The xx Coming Back to America

Romy Madley Croft talks new sets, artwork, apps and looking up to Portishead

January 4, 2013 12:40 PM ET
the xx
Romy Madley-Croft, Oliver Sim and Jamie Smith of the xx
Jamie-James Medina

The xx kick off another round of U.S. touring in support of September's Coexist album January 24th in New York City. The band's Romy Madley Croft tells Rolling Stone when the U.K. group comes back for this second round of dates they've got some changes in store, including more of a seamless flow between songs.

"Jamie [Smith] DJs a lot, and there's the whole idea of mixing the songs into one another," she says. They also have new versions of songs from the first album, 2009's xx.

Video: The xx, 'Angels'

For the group, it's part of the challenge to make sure the sets offer something new. "Every day on the sound check we always try and play three things, and if we feel it isn't working we come up with new bits and new ways to keep the songs fresh for ourselves and for people that have come to see us before," she says. "We always are very aware of that and want to make it different and exciting for when they come back."

One thing fans can expect to see is an emphasis on the visuals, which Croft feels are a major part of the xx aesthetic. "The artwork is all something we do ourselves. It's based around the theme of iridescence, and we try and keep that as a theme that goes into our live show with the music and the lighting we use," she says. 

One of the band's long-term goals is to create a multimedia feel that represents their collected works. "Each of the songs on both of our albums have an image," says Madley Croft. "In the future I'd like to display them all together as one big kind of collection."

Talking about inspirations for the xx, one band that Croft immediately mentions is Portishead. "Definitely a band that we look up to endlessly and really respect, especially with their attention to detail and sound," she says. "You always kind of get the feeling that they've taken a lot of time and thought into that."

The xx are adopting that approach while taking advantage of all the modern tools to share their music and artwork. For example, they recently released their first app. According to Madley Croft, they were not looking to do an elaborate production so much as to make sure that people got a sense of what Coexist was about.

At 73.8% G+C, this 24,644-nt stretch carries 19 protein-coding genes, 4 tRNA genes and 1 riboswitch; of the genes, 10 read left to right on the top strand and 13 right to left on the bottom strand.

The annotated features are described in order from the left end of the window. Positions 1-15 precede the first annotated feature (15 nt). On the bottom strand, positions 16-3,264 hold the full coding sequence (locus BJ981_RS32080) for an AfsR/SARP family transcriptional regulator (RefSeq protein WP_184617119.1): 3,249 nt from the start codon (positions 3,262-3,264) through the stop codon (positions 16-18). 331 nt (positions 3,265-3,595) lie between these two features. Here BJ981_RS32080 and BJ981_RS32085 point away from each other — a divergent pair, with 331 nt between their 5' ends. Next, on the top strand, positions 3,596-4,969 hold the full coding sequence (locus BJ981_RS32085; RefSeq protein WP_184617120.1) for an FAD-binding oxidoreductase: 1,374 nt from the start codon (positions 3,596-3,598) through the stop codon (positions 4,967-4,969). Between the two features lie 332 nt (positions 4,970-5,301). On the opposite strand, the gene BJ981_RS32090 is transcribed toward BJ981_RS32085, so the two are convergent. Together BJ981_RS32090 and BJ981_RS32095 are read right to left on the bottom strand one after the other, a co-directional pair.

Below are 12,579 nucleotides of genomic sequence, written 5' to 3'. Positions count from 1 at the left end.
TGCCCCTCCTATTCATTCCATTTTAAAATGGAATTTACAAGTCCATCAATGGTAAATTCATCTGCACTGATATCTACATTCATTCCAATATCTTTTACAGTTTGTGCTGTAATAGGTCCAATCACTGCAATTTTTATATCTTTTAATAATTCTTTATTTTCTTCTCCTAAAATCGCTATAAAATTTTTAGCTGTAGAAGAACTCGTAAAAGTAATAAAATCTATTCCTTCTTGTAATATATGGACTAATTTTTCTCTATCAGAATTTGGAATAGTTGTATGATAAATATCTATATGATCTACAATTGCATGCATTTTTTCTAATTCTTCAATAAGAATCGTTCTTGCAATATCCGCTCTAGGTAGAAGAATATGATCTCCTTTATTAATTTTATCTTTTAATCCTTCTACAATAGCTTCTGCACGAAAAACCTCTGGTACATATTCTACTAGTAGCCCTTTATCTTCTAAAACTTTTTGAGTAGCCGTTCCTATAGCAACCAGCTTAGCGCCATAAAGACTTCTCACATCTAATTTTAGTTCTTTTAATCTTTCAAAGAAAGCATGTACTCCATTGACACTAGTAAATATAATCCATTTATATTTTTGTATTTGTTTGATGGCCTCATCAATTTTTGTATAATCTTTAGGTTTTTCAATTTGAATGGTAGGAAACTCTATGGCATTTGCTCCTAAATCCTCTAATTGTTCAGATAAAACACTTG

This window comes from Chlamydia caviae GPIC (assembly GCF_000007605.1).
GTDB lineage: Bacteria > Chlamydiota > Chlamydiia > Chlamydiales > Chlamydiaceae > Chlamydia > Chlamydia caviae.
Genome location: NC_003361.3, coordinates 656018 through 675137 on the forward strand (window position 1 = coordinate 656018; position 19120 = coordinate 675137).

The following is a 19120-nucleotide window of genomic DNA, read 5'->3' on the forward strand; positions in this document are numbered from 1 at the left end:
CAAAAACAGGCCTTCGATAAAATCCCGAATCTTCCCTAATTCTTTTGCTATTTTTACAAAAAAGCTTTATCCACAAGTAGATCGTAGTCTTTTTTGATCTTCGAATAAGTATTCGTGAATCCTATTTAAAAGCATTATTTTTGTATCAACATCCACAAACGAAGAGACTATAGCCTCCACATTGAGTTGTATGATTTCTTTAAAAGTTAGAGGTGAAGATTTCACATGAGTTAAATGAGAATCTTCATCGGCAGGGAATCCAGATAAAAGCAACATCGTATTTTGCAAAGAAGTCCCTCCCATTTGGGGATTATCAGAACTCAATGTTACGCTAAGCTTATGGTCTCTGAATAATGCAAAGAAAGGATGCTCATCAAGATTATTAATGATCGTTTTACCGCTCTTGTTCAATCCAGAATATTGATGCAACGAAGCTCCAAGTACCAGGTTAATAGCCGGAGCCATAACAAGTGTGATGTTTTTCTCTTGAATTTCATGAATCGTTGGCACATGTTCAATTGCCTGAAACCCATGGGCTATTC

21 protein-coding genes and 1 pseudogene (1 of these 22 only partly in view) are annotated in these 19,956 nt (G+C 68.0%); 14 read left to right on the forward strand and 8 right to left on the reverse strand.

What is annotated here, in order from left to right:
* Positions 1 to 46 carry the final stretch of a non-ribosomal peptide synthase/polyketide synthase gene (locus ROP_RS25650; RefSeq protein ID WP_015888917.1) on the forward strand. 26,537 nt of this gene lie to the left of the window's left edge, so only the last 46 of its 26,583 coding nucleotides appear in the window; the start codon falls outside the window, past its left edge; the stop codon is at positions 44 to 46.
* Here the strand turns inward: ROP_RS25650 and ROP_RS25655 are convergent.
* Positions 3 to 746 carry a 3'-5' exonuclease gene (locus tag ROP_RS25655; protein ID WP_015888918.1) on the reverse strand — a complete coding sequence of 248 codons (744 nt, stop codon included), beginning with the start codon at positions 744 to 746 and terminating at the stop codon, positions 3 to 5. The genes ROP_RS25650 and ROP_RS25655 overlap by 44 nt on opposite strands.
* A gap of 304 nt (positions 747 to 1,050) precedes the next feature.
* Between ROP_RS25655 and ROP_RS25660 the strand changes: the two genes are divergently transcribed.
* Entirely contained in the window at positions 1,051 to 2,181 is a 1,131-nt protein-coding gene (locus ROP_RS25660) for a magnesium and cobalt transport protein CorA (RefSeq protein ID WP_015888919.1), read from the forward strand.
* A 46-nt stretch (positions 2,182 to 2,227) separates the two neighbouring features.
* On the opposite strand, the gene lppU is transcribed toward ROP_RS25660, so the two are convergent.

"We just wanted it to be very simple, but I think the main thing for us is we spent a lot of time with the artwork and creating the booklet that comes with the CD," she says. "And of course nowadays not everyone buys a CD, and we wanted people to get the artwork and the lyrics and really be able to sit there with it and take time to just get into the lyric.

"You can immerse yourself in it," she says. "And when you come to the live show, you see the same sort of images and colors."

To read the new issue of Rolling Stone online, plus the entire RS archive: Click Here

Music Main Next

blog comments powered by Disqus
Around the Web
Powered By ZergNet
Daily Newsletter

Get the latest RS news in your inbox.

Sign up to receive the Rolling Stone newsletter and special offers from RS and its
marketing partners.


We may use your e-mail address to send you the newsletter and offers that may interest you, on behalf of Rolling Stone and its partners. For more information please read our Privacy Policy.

Song Stories

“You Oughta Know”

Alanis Morissette | 1995

This blunt, bitter breakup song -- famous for its line "Would she go down on you in a theater?" -- was long rumored to be about Alanis Morissette getting dumped by Full House actor Dave Coulier. But while she never confirmed it was about him (Coulier himself says it is, however), she insisted the song wasn't all about scorn. "By no means is this record just a sexual, angry record," she told Rolling Stone. "The song wasn't written for the sake of revenge. It was written for the sake of release. I'm actually a pretty rational, calm person."

More Song Stories entries »